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Take steps to prepare your family before the next natural disaster or emergency strikes. (StatePoint)

Prepare an emergency kit

(StatePoint) The devastation of natural disasters, such as hurricanes and wildfires, has left an indelible mark and also served as a reminder of the importance of being prepared for the unexpected. Worldwide, 281 natural disasters impacted more than 60 million people in 2018, according to the Centre for Research on the Epidemiology of Disasters.

As unexpected occurrences continue around the globe, it is important to plan how to keep your family healthy and safe in the event an emergency or natural disaster strikes close to home.

Now is the perfect time to make simple preparations to ensure your family has essentials on hand for an emergency. While many comprehensive resources exist to help you build an emergency kit, the first step is to start with the basics: water, food, light, communications and first aid. 

An emergency preparation element often taken for granted is access to safe and potable drinking water. From earthquakes and hurricanes to floods and wildfires, natural disasters can contaminate and disrupt water supplies and systems.

“During disasters, water systems are often compromised, and it may take days or even weeks for proper testing to be done and for systems to be restored,” said Alison Hill, managing director of LifeStraw, a manufacturer of water filtration systems that has been on the ground in India, Indonesia, Myanmar, Mozambique, here in the U.S., and most recently the Bahamas, offering support to those affected by devastating natural disasters.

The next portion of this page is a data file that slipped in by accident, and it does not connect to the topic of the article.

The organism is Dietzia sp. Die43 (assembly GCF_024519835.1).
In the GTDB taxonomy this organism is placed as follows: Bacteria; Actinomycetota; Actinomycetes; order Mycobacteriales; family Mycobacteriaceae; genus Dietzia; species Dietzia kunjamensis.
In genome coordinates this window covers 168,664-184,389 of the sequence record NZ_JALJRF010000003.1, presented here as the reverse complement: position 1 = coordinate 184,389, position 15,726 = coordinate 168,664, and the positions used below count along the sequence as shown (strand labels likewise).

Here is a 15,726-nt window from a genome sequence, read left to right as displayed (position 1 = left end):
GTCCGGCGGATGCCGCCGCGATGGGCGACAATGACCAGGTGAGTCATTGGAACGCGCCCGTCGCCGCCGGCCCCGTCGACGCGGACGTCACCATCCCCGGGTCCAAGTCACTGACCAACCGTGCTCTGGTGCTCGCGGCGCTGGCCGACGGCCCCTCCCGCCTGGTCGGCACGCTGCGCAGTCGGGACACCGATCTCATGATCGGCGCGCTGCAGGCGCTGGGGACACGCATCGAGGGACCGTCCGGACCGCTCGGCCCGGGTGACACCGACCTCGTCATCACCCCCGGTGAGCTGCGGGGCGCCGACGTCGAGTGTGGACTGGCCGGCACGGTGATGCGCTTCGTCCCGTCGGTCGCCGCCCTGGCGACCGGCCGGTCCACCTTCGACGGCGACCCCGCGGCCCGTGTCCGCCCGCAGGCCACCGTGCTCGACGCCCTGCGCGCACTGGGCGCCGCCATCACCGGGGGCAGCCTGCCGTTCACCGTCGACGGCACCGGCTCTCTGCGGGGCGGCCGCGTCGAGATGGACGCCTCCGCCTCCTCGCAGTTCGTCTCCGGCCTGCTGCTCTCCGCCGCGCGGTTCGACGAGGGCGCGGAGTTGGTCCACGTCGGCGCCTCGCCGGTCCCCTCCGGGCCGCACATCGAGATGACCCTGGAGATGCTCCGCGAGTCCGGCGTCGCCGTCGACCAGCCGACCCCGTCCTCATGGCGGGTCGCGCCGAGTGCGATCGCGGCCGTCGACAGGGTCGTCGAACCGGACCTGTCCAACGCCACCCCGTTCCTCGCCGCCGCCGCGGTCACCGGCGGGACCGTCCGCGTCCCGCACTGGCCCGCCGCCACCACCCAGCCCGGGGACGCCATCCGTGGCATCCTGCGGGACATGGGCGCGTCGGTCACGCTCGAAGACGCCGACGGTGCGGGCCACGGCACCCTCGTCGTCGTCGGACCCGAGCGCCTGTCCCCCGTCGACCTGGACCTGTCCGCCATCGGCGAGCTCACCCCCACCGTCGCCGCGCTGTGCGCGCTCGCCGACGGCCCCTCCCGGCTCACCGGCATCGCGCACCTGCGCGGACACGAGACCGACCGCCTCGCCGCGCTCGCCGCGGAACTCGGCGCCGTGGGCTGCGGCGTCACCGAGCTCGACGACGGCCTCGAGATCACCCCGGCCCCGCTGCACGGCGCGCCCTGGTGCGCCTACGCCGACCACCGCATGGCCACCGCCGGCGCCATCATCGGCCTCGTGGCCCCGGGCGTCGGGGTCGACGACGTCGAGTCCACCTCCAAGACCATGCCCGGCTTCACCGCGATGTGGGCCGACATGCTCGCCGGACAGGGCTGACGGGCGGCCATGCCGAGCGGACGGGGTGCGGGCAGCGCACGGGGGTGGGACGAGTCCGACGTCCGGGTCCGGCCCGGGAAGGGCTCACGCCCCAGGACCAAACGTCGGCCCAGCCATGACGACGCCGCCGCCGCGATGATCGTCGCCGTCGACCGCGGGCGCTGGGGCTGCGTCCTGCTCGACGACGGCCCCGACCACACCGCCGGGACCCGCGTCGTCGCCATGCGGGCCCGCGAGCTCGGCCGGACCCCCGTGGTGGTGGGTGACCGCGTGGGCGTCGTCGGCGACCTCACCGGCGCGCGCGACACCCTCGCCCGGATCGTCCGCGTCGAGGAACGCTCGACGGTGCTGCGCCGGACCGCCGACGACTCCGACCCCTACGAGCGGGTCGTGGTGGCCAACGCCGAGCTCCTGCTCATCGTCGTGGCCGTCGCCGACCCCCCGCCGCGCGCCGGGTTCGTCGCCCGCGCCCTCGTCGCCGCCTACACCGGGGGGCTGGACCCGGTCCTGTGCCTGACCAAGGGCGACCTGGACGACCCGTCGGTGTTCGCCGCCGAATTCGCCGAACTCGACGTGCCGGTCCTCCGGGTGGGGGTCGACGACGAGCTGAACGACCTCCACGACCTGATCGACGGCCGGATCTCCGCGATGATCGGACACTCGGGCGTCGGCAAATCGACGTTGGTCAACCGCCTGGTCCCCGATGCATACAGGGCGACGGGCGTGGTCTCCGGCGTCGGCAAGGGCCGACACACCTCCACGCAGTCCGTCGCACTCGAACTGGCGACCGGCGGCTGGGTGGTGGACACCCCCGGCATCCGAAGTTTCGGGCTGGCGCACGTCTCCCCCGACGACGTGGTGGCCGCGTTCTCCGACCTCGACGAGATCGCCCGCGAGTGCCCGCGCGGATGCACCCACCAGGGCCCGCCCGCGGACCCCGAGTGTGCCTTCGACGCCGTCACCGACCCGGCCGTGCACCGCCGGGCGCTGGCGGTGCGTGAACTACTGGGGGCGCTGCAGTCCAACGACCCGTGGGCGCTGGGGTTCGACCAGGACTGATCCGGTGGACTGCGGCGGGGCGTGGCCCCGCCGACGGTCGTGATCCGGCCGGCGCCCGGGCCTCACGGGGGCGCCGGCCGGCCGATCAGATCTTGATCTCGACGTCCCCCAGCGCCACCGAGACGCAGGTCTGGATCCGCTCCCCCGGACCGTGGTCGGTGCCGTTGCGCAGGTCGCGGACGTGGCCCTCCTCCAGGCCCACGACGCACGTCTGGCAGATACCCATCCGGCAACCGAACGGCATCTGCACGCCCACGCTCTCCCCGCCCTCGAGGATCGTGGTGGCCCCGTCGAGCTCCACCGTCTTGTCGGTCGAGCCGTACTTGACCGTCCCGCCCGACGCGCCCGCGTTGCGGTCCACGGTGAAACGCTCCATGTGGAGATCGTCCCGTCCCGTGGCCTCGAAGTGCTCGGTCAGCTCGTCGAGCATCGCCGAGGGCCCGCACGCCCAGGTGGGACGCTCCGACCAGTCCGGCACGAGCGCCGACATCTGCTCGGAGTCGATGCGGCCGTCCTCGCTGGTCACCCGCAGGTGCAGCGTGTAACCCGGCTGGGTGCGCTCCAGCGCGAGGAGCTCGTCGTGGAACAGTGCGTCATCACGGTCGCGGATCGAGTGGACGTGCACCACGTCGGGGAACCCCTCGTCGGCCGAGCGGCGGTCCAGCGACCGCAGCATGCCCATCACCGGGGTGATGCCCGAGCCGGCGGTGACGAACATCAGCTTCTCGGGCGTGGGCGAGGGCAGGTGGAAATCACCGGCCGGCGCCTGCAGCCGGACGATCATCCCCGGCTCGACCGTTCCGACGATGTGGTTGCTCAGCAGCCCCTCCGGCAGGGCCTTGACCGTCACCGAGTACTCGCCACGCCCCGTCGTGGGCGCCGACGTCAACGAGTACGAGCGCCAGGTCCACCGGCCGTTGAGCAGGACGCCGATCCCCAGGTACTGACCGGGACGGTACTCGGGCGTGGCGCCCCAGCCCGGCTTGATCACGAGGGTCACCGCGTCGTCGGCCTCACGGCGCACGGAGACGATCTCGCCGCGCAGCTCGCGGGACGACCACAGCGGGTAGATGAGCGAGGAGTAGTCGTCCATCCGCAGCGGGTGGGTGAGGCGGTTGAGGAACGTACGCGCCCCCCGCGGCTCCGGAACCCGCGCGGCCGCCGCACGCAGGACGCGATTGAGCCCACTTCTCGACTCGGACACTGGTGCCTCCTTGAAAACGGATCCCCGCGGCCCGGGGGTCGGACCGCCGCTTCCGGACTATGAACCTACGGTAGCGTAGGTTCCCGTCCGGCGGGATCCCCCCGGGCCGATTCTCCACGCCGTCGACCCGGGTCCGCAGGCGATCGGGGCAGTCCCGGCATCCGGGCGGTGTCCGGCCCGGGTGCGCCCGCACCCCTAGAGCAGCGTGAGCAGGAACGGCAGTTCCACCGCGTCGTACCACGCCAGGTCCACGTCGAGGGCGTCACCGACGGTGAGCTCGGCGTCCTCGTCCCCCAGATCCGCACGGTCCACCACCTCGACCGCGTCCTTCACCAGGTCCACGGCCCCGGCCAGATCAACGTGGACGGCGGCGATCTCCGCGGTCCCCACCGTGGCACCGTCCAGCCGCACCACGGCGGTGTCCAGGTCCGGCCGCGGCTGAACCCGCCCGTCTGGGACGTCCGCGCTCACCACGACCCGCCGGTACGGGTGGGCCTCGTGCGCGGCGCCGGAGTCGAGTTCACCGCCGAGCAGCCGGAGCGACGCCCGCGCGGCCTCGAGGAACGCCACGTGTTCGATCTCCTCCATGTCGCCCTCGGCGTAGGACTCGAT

While most emergency preparation checklists include clean water, it can be difficult to plan for more than a few days’ supply. Emergency preparation tips suggest keeping a few gallons on hand (about a three-day supply). For longer-term protection and to eliminate the bulk and weight of carrying large quantities of water during an evacuation scenario, a personal filtration device stored within your at-home emergency kit or go bag provides greater flexibility and longer-term protection.

Options from LifeStraw are a good choice, as they remove bacteria (99.9999 percent) and parasites (99.99
percent) that can contaminate water when systems break down. Because of their ability to filter out these contaminants like E. Coli, salmonella, giardia, cryptosporidium and otherwaterborne bacteria and parasites, LifeStraw products make it possible to drink from any nearby river or body of water. The original LifeStraw is durable, weighs only 2-ounces, is easy to store and lasts for up to 1,000 gallons of water. It’s easy to keep a few in an emergency kit or even the glove compartment of your car. LifeStraw also offers other models, such as the LifeStraw Flex with Gravity Bag, LifeStraw Mission, and LifeStraw Community, which are ideal for families and groups.

To build your emergency kit, visit ready.gov/build-a-kit and fema.gov.